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‘Pure bias’ was NUM leader Arthur Scargill's description of television news bulletin's coverage of the 1984 miners' strike (Guardian, 28 August 1984, cited in Harrison, 1985, Introduction). Scargill's certainty in recognizing and denouncing media bias is typical of the term's more frequent usage in popular and public, rather than academic, discussions of the alleged distortions and misrepresentations in media content; especially news and current affairs.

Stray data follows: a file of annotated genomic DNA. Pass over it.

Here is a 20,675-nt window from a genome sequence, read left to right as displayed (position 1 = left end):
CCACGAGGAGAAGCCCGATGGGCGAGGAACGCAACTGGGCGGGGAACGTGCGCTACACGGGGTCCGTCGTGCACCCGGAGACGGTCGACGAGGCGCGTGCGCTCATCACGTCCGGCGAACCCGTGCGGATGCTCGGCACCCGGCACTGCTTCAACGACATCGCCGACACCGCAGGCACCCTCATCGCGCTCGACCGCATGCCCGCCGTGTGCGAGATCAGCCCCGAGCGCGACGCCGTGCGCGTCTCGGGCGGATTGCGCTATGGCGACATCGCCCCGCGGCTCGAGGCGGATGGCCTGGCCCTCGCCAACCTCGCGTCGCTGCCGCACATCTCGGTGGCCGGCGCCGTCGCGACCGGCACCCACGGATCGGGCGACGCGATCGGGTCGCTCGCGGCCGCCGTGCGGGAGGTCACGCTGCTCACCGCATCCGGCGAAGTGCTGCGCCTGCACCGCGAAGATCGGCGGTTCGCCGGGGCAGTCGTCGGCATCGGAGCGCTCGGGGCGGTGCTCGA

The notion of bias is significant and enjoys affinities with the cognate concepts of objectivity, impartiality, balance and truth, but there is no reference to bias in the BBC's Producers' Guidelines which set out the ‘editorial and ethical principles that drive the BBC’ (BBC, 1994, Introduction). But in everyday use, bias implies that the ‘real world’ constitutes an objective reality ...

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